With St. Patrick’s Day around the corner and incomprehensibly depressing news out of Japan, it might be time for a pick-me-up on Thursday, March 17. One way to get in a festive mood on St. Patrick’s Day or any other day is to wear a fascinator, an accessory with a long history that’s had a comeback in the last couple of years.
You might have seen one of these hair accessories, usually made of feather plumes and beads attached to a comb or headband, on celebrities such as Kate Middleton or Paris Hilton.
A fascinator can dress up your day dress for an evening out or be added to any outfit as a signal that it’s time to celebrate, whether it’s St. Patrick’s Day, Middleton’s engagement party, Hilton’s 30th birthday party or whatever your occasion might be.
The good news is you don’t need to have either woman’s wealth in order to obtain this flirty headwear. Fascinators can be high fashion at featherweight cost if you look in the right places. They’re available for next to nothing at boutiques, department stores and outlets. I bought my peacock feather and rhinestone fascinator last December for $5.99 at Ross Dress for Less in Clackamas, Ore. That’s less than the average cost of going out to lunch and leaves room for other expenditures. May I suggest a donation to a charity helping out in the earthquake and tsunami relief effort in Japan?
Feather headwear has a long history. European aristocrats, both men and women, began wearing plumed cavalier hats (the hats worn by the Three Musketeers) in 17th century, according to headwear history expert Beverly Chico of the Chico Group in Greenwood Village, Colo. European women in the 18th century wore their own variations of the broad-rimmed plumed hats, Chico says. For example, Duchess Georgiana (Spencer) Cavendish, June 7, 1757-March 30, 1806, (played by Keira Knightly in the 2008 film, “The Duchess”) was known for wearing a tall feather plumes in her up-do’s to add height.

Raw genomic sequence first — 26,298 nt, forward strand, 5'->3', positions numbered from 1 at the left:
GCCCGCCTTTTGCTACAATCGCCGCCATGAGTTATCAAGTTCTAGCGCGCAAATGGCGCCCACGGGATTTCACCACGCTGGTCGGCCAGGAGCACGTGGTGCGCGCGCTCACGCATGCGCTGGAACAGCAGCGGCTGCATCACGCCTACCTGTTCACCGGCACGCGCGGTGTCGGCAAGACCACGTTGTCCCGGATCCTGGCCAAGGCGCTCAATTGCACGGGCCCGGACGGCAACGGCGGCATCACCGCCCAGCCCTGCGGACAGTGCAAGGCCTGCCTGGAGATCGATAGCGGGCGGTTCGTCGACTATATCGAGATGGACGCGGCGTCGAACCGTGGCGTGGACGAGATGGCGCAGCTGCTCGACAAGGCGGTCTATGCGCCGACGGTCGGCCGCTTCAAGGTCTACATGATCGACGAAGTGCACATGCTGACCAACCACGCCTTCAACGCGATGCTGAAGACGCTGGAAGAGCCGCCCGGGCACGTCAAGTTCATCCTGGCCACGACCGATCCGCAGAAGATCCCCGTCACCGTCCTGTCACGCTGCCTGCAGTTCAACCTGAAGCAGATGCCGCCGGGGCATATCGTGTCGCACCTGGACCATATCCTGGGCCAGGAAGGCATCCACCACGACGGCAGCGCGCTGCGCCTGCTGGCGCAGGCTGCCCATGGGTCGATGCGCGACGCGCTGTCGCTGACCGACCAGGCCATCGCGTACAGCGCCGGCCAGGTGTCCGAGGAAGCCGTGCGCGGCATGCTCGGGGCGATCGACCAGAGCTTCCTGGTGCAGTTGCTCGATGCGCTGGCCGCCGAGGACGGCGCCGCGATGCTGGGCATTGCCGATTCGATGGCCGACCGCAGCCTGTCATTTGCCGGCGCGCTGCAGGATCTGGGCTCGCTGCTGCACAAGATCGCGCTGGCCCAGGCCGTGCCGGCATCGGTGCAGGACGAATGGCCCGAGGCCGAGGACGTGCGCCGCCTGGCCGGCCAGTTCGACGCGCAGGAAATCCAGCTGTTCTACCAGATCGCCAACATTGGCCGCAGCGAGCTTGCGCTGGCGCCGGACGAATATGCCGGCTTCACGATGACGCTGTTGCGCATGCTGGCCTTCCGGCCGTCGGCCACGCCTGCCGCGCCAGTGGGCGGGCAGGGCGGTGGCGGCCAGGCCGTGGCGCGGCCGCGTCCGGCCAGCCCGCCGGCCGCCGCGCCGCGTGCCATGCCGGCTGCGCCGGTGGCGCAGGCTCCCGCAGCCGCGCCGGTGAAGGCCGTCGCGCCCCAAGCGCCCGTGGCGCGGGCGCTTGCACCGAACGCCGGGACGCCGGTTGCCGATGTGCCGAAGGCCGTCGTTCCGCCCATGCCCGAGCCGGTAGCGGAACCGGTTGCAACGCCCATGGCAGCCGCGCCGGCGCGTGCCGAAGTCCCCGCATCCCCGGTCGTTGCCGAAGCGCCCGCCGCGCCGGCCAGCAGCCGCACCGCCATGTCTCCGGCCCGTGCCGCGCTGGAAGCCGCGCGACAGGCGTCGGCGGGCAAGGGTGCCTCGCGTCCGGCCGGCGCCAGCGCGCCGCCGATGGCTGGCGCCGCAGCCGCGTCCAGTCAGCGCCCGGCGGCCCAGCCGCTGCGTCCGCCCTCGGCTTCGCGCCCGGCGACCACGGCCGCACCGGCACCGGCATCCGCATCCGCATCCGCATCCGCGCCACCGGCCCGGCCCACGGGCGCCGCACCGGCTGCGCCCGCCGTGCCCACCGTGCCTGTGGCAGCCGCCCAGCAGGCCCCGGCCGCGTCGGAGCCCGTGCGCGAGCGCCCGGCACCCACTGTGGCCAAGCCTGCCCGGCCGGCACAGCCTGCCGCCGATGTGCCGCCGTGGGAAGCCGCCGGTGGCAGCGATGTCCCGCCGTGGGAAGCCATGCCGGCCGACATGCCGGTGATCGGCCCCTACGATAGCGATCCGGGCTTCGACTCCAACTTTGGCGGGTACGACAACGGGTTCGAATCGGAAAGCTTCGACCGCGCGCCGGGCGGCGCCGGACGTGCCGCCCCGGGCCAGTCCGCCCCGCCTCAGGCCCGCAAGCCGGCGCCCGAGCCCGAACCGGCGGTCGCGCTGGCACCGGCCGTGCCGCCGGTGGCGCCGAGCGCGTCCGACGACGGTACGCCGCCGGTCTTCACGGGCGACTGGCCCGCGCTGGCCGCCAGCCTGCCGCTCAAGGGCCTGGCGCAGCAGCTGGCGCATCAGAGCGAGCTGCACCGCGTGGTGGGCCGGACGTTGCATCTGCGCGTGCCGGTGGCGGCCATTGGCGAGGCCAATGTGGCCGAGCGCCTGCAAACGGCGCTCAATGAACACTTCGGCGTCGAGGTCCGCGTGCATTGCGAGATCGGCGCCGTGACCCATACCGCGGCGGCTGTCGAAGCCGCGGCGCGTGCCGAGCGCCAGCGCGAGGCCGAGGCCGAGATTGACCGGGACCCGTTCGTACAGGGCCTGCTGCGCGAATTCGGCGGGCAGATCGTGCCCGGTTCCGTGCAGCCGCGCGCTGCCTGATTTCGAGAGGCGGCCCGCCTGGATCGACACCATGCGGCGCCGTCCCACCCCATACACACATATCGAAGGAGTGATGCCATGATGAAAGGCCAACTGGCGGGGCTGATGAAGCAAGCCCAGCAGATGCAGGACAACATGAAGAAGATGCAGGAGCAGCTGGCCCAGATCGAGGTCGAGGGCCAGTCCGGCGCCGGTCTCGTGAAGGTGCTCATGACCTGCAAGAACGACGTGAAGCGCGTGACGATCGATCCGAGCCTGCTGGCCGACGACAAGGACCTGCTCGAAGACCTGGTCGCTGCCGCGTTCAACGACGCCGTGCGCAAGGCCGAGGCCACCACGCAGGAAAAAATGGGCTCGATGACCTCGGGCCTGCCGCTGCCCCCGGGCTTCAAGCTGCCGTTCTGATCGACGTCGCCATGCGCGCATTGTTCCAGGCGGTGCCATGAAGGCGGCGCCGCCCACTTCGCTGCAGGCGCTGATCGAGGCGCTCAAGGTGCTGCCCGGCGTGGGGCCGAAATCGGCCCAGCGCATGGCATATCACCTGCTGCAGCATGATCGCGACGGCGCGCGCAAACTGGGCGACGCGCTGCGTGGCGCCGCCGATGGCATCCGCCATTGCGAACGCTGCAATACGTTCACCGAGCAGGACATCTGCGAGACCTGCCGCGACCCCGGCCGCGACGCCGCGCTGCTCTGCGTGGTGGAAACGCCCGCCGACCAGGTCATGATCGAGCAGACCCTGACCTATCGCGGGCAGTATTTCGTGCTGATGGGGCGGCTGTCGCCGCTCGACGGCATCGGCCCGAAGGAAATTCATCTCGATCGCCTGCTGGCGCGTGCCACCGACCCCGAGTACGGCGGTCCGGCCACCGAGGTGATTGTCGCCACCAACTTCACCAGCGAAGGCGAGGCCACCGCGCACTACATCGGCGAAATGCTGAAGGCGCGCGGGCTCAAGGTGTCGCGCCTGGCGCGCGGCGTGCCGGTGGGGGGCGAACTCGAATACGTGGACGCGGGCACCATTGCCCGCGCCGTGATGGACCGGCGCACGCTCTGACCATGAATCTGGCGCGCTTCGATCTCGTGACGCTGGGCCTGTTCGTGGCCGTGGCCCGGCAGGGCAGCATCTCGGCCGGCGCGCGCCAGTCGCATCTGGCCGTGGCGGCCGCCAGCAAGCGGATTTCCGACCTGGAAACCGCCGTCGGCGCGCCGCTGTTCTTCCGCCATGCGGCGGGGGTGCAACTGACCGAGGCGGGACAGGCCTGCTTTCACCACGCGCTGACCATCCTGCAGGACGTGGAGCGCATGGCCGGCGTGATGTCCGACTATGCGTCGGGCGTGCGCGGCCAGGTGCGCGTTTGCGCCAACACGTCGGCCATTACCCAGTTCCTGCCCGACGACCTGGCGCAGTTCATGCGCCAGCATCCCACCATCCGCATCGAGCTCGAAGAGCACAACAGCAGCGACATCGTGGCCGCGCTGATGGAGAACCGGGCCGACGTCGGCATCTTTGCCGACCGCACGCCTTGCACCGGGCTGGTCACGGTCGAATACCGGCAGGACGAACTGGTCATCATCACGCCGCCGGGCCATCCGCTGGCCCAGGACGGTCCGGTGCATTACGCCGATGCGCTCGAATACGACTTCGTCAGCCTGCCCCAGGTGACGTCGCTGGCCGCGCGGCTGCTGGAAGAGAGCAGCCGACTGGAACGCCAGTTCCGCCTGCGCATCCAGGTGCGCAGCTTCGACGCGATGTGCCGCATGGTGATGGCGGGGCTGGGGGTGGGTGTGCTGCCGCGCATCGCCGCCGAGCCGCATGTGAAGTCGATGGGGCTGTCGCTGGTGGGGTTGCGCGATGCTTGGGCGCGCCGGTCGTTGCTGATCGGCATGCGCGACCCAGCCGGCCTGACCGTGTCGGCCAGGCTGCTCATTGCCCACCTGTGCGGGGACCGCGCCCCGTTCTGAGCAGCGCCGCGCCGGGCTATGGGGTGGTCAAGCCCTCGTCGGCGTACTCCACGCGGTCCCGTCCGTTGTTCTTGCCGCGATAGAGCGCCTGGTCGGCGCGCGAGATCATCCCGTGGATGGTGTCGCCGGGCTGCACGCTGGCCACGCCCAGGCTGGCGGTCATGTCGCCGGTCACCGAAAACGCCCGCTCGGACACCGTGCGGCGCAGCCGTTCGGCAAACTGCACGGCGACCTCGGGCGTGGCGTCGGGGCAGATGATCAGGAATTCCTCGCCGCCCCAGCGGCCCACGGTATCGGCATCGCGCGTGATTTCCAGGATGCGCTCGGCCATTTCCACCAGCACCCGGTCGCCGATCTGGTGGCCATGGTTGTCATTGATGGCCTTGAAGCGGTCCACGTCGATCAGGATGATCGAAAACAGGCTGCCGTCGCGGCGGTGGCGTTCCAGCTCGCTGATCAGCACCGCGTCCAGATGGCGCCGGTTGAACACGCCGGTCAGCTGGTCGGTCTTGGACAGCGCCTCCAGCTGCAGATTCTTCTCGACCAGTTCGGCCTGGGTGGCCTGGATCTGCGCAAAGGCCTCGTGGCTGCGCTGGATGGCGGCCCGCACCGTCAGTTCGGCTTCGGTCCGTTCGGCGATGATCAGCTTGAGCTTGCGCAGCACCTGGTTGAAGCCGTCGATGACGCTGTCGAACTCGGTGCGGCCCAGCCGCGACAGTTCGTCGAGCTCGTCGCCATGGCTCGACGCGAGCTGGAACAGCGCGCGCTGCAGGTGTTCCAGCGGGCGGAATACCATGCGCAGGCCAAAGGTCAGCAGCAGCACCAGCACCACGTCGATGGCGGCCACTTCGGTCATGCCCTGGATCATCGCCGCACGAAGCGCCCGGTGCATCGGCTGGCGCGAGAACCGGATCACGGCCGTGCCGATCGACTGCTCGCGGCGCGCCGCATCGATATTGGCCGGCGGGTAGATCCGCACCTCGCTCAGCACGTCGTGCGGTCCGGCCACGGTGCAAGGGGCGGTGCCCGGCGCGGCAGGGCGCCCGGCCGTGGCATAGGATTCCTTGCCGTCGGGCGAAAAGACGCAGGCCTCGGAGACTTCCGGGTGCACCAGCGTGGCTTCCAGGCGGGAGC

However, today’s fascinator takes its name from another hair accessory that bears little resemblance. Originally, a fascinator was a decorative covering made of lace or other delicate material for the head and shoulders, Chico says.
“It has gone in and out of fashion since the 17th century,” Chico says. “By the 19th century Victorian era, somehow its name became interchangeable with ‘cloud,’ but I am not sure why.”
I wore my modern-day fascinator to Christmas and New Year’s parties and plan to don it as my St. Patrick’s Day patch of green (because of the green on the peacock feathers). So far, it’s brought in a flock of compliments, indicating this resurrected accessory hasn’t lost its ability to fascinate.